The hair on my head is nowhere near as oily as it used to be, which means I no longer have to wash it every day. I can go outside in public the day after I've washed it without feeling like I ought to be charging people $3+ a gallon. This may be because I've finally found the right shampoo, but after experimenting with various shampoos for 33 years, I highly doubt that. Meanwhile, how come no one tells women about the marvelous wonder known as "leg baldness?" I no longer have to shave my legs nearly as often (and I still can't quite get used to this fact). My hair just seems to have stopped growing. I remember, when I was 17 or so, my mother telling me she no longer needed to shave her legs. I, of course, didn't believe her. She must have been mistaken. How could she no longer need to shave her legs? (There's a lesson in here for younger readers. Believe older women when they tell you things.)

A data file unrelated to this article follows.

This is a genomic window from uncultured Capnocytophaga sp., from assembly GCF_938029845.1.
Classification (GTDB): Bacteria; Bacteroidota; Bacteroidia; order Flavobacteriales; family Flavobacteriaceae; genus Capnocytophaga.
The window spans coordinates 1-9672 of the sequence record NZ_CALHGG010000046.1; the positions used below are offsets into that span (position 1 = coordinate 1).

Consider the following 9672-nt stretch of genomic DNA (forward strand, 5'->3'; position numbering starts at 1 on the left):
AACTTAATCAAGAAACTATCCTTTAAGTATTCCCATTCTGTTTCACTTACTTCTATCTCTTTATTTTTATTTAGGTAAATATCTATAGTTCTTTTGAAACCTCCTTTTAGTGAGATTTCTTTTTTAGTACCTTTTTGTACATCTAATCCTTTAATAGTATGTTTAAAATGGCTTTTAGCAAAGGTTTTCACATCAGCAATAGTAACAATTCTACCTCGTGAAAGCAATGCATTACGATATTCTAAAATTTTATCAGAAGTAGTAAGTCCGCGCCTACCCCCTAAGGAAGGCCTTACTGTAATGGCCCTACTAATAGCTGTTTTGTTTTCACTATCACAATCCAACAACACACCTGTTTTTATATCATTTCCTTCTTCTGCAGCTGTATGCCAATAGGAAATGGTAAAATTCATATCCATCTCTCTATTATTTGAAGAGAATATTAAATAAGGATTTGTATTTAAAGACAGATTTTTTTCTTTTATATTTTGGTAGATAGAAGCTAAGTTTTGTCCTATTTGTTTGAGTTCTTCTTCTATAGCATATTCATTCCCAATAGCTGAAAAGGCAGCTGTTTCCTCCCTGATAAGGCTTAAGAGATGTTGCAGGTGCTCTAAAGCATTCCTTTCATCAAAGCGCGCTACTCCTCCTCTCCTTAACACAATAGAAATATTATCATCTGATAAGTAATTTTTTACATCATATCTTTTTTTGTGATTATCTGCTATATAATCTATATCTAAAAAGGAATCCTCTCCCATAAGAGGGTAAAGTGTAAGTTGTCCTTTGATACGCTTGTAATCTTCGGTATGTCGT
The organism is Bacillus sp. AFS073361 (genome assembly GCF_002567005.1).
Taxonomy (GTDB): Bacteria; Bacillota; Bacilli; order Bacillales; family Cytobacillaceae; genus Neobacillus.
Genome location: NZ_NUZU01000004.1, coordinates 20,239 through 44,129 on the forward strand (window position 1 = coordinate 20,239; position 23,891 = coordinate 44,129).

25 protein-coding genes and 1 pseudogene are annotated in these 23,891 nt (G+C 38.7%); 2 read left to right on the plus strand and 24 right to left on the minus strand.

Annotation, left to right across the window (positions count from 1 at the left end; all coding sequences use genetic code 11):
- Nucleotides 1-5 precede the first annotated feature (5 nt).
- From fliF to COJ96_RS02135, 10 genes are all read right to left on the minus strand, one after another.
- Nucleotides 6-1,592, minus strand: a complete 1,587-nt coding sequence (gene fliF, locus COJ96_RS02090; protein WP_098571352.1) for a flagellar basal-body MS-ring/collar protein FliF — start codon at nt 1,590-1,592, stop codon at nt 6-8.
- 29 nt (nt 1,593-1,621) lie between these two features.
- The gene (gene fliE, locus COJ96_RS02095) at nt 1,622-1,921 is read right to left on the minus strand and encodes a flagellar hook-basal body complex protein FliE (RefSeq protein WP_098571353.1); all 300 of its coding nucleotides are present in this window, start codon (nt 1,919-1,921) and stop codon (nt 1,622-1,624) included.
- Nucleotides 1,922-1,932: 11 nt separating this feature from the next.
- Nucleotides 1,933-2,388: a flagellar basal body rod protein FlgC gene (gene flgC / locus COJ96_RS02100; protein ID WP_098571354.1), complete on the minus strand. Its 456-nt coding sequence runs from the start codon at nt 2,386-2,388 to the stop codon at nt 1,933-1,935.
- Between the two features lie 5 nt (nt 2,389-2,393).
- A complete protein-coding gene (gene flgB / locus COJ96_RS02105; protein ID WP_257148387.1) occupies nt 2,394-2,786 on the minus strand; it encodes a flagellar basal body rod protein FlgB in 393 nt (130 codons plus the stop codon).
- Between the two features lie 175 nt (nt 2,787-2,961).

5. I can do so much more alone without feeling uncomfortable.
Can you believe that fifteen years ago, I'd never eaten out alone? I'd also never gone to a movie alone. Enjoyed a cup of coffee and a scone in a cafe alone. Sat at a bar alone. Okay, maybe there are those who wouldn't exactly call being with a book being "alone," because books are friends. Still, by most standards, I am alone. Oh, and I even go to the Ladies Room alone (then again, I always did that).
6. I pursue what I like instead of what I'm supposed to like.
I really don't care what others think if I know absolutely nothing about 21st-century pop culture. I watch very little T.V. and (with the exception of Mad Men) don't even really know what I'm supposed to be watching these days. I don't mind telling people I'm completely movie ignorant. I also don't mind telling people that I spend most of my down time reading. And I happen to think that most conversations are pretty superficial if you have to spend your time avoiding the three "taboo" topics of religion, sex, and politics. Anyone who brings up any of these topics in a conversation rises in my esteem.